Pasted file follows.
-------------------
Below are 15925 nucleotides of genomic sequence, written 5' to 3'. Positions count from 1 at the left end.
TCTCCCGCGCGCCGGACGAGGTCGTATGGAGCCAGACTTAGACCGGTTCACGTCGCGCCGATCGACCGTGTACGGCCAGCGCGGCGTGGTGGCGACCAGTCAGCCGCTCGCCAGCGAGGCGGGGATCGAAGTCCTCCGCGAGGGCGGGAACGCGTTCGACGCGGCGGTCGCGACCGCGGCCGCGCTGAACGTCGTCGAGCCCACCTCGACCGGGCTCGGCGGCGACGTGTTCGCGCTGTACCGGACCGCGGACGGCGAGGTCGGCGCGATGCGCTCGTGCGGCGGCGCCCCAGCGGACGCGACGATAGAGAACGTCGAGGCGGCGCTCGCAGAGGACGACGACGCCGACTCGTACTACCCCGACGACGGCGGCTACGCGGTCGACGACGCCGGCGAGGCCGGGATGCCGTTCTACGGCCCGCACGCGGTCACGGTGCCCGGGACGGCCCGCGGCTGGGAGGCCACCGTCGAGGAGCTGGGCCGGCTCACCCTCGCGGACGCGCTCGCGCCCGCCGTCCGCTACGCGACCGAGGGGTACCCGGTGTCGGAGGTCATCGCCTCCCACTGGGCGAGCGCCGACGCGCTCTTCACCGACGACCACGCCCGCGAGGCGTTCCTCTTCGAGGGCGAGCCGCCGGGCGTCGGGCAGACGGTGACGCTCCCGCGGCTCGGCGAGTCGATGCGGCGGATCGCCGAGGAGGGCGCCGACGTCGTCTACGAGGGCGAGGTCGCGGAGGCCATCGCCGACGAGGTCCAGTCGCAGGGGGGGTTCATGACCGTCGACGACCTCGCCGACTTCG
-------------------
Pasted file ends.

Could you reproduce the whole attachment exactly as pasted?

Below are 15925 nucleotides of genomic sequence, written 5' to 3'. Positions count from 1 at the left end.
TCTCCCGCGCGCCGGACGAGGTCGTATGGAGCCAGACTTAGACCGGTTCACGTCGCGCCGATCGACCGTGTACGGCCAGCGCGGCGTGGTGGCGACCAGTCAGCCGCTCGCCAGCGAGGCGGGGATCGAAGTCCTCCGCGAGGGCGGGAACGCGTTCGACGCGGCGGTCGCGACCGCGGCCGCGCTGAACGTCGTCGAGCCCACCTCGACCGGGCTCGGCGGCGACGTGTTCGCGCTGTACCGGACCGCGGACGGCGAGGTCGGCGCGATGCGCTCGTGCGGCGGCGCCCCAGCGGACGCGACGATAGAGAACGTCGAGGCGGCGCTCGCAGAGGACGACGACGCCGACTCGTACTACCCCGACGACGGCGGCTACGCGGTCGACGACGCCGGCGAGGCCGGGATGCCGTTCTACGGCCCGCACGCGGTCACGGTGCCCGGGACGGCCCGCGGCTGGGAGGCCACCGTCGAGGAGCTGGGCCGGCTCACCCTCGCGGACGCGCTCGCGCCCGCCGTCCGCTACGCGACCGAGGGGTACCCGGTGTCGGAGGTCATCGCCTCCCACTGGGCGAGCGCCGACGCGCTCTTCACCGACGACCACGCCCGCGAGGCGTTCCTCTTCGAGGGCGAGCCGCCGGGCGTCGGGCAGACGGTGACGCTCCCGCGGCTCGGCGAGTCGATGCGGCGGATCGCCGAGGAGGGCGCCGACGTCGTCTACGAGGGCGAGGTCGCGGAGGCCATCGCCGACGAGGTCCAGTCGCAGGGGGGGTTCATGACCGTCGACGACCTCGCCGACTTCG